Should I be worried about cataract surgery?(9 Posts)
Could you pls advise me about this issue?
In an eye test, my mother was found to have the cataract problem in her right eyes. It was recommended that she is receiving a surgery.
However, I read that the operation carried a one-in-1,000 risk of severe and permanent sight loss.
Should we be worried about the risk?
My sincere thanks,
To provide more info, I read this article on the Guardian and became very worried:
"The multibillion-pound corrective eye surgery industry has been thrust into the spotlight as regulators announced they were investigating claims that a new artificial lens implanted into the eyes of thousands of patients had caused serious loss of vision.
Officials have launched their inquiry after a number of concerned surgeons submitted testimony that patients had complained of defective vision, with some, according to one doctor, struggling to see clearly beyond the outstretched length of their arms.
Around 120,000 people seeking a life without glasses undergo corrective eye surgery every year either by laser or, often in the case of the over-50s, through the replacement of their natural lenses through surgery.
It is believed that over the last year many thousands were fitted with the Mplus X lens in a boom time for the industry fuelled by marketing and the promise of interest-free credit on bills, which can be in excess of £3,000 an eye.
The lens in question, manufactured by German company Oculentis and introduced into the UK last January, was supposed to offer an improved performance on previous models.
The Observer has learned, however, that Moorfields Eye Hospital NHS Trust, the largest ophthalmic centre in Europe, submitted an official report about the lens after four of its six patients who had had the implant reported a worrying loss of quality of vision."
all operations carry a risk, that's life. But if she doesn't have the cloudy lens removed, the brain will stop bothering with the signals from the eye (such as they are) and so she will definitely lose the use of that eye. So it is rather a no-brainer!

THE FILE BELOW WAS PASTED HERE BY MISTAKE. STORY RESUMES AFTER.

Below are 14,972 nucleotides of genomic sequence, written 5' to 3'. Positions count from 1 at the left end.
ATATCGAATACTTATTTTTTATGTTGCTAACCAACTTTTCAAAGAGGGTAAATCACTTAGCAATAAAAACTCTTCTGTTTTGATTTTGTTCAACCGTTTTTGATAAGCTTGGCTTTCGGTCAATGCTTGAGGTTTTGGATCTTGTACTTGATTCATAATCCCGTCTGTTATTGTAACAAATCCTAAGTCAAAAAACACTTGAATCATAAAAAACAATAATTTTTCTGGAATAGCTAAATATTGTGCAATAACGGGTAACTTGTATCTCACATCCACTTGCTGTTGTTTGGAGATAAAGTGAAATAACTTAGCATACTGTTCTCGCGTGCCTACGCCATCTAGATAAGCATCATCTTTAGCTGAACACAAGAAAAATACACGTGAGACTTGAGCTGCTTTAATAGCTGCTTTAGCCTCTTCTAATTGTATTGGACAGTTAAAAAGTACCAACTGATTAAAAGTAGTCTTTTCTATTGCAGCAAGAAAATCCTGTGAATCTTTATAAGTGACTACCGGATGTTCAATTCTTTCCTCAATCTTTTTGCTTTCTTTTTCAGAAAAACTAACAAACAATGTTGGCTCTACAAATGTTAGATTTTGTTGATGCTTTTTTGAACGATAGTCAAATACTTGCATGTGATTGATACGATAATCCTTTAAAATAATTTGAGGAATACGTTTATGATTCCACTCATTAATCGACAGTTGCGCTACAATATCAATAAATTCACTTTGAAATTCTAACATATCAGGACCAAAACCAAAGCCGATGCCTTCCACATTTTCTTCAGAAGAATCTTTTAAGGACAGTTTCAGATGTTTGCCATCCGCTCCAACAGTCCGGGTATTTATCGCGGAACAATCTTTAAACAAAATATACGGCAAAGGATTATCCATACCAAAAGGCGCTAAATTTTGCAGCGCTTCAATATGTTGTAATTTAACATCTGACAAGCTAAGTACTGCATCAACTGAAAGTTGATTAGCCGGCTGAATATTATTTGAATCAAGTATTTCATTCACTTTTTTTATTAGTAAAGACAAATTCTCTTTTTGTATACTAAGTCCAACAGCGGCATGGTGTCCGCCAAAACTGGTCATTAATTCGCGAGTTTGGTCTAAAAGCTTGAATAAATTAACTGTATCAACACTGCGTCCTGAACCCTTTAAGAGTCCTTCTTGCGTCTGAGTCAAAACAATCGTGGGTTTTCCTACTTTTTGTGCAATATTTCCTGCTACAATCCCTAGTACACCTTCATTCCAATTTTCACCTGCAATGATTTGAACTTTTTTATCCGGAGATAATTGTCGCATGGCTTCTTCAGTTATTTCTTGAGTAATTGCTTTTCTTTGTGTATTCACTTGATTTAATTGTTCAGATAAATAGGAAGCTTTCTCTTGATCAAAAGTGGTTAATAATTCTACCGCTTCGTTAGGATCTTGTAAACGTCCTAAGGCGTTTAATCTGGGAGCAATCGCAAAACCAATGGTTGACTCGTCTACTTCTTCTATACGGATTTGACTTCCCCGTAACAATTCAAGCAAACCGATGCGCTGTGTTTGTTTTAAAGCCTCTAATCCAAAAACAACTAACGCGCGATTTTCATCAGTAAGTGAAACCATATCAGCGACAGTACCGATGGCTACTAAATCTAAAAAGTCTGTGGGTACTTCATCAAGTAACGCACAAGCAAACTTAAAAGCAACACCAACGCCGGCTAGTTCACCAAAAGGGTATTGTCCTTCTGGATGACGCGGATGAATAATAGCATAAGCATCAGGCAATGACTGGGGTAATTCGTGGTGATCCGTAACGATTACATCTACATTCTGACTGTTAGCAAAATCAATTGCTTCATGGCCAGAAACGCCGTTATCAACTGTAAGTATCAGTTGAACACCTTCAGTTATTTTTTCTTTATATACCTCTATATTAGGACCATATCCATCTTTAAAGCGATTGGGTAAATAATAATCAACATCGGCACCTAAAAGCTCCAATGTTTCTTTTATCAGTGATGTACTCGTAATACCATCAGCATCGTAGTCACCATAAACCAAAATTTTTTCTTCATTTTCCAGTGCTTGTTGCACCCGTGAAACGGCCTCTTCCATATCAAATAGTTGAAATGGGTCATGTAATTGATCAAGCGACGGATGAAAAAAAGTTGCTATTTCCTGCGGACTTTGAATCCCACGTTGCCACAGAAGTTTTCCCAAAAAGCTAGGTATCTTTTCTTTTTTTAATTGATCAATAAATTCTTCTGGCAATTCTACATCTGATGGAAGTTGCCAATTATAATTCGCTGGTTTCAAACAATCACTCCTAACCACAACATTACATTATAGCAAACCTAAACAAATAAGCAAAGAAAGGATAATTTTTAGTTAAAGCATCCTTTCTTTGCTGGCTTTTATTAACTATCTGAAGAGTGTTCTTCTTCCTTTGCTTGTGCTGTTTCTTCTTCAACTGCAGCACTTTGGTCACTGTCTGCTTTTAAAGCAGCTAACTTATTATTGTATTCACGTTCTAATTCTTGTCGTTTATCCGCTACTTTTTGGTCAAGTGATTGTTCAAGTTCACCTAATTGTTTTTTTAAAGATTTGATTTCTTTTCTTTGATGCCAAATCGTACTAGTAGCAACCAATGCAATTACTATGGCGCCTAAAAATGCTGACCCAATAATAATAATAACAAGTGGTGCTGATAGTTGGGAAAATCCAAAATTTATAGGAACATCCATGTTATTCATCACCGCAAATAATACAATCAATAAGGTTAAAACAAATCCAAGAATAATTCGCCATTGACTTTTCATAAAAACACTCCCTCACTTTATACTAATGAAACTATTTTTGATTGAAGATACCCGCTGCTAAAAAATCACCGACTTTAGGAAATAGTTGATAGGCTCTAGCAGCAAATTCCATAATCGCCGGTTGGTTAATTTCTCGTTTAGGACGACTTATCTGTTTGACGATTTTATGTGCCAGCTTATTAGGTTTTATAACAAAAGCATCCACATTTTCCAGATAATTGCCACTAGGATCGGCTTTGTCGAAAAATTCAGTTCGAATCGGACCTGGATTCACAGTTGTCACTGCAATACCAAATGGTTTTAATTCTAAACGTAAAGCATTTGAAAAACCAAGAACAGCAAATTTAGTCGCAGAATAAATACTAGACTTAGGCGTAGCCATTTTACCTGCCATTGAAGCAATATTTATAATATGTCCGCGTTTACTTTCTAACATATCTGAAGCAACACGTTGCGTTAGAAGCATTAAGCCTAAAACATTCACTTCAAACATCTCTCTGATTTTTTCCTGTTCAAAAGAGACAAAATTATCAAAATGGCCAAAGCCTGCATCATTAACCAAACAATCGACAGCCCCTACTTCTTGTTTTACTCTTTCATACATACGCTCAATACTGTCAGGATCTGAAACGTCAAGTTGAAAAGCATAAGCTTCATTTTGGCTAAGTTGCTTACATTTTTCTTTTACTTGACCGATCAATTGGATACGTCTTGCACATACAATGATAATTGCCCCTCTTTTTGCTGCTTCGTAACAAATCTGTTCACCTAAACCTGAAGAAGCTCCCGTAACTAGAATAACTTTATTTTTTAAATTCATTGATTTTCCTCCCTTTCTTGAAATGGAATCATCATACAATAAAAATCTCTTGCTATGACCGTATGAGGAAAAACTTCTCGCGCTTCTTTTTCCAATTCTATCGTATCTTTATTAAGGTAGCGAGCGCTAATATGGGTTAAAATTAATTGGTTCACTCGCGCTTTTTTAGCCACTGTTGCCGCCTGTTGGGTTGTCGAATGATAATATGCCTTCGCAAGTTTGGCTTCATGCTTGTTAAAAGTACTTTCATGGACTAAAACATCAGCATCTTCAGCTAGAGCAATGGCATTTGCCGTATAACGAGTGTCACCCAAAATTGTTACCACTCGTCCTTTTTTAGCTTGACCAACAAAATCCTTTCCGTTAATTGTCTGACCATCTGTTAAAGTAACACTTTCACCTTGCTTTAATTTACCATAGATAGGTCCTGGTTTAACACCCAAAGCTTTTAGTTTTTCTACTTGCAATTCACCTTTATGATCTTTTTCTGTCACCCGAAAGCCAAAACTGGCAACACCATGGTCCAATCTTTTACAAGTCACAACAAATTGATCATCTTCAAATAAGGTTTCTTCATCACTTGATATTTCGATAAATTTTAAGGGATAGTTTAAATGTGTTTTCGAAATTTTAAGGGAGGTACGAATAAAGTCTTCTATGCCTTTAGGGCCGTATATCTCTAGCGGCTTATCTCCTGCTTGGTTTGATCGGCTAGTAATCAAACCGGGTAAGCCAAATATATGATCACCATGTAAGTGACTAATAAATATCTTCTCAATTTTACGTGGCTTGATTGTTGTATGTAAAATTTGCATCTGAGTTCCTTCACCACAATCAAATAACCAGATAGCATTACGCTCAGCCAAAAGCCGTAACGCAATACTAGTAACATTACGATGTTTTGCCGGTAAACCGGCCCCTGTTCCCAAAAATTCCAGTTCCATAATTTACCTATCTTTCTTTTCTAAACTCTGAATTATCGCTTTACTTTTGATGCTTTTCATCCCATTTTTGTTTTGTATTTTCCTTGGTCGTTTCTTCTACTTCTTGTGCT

the article you are reading refers to those having lens replacement not because there is a cataract, but because they don't want to wear glasses.
be grateful for the chance of cataract surgery; so many on the planet are blind because they don't have that chance.
the surgery is done under local anaesthetic. Your mother will need to take it easy for some time afterwards, sleep with an eye shield on for a week and put drops in for a month.
and drive carefully on the way to the hospital. You've a much higher than a 1 in 1000 chance of a crash.
Cataract surgery has changed beyond recognition from when my grandmother had it in the 1970s. Then, you had to be at the stage of registered blind before they did it and it involved sitting around in a darkened hospital room for over 2 weeks, wraparound plastic dark glasses and eye patches and minced up liquid diet for a long time afterwards. She then needed three different pairs of glasses (reading, distance, and middle distance), all like jam jar bottoms.
My husband's grandfather had it done at 89, my mother had it done about 10 years ago. It was day surgery, required a patch for a couple of days and the results were immediate. All she could not do was bend down and lift heavy objects for 6 weeks or anything that might have introduced infection. (Not that she took much notice of this after the first week or so ). All she needed was a pair of reading glasses from the chemists. I also know someone who had it done in their 40s. It is a no brainer.
The only problems is the idea of having it done with a local anaesthetic. My mother is the biggest wimp ever about this sort of thing, but she was desperate enough not to end up like her mother, and went and it turned out to be not in the least bit scary at all
My father (90) had both his eyes done in April this year. He opted to go private because having finally made the decision to do it, he didn't want to wait a minute longer than he had to. Everything went really well, I think there was a 2 week gap between the eyes being done. All on day surgery, he went to and from the hospital by taxi, all included in the cost of the operation. He is so pleased he had it done, he now realises how bad his sight had got. No problems at all, I think the most frustrating thing for him was having to wait afterwards for I think it was 4 weeks before he could get proper new glasses sorted. I do remember him borrowing my husbands reading glasses to read the menu at his 90th birthday meal. Nothing that was insurmountable at any rate.
Thank you very much for your kind replies. May I ask if anyone here has used the Phacoemulsification. Apparently it is currently the most advanced technique for cataract removal.
it is the standard NHS technique. Are you in the UK?
To specialsubject: Thank you. I was mistaken about phacoemulsification. What I meant was the femtosecond laser for cataract surgery. Not every surgeon uses this technique.
you'll need to shop around; if you are in the UK and use the NHS you get what you are given, the technique considered best proven and safest for the largest number of people.
otherwise can comment no further as know no more!
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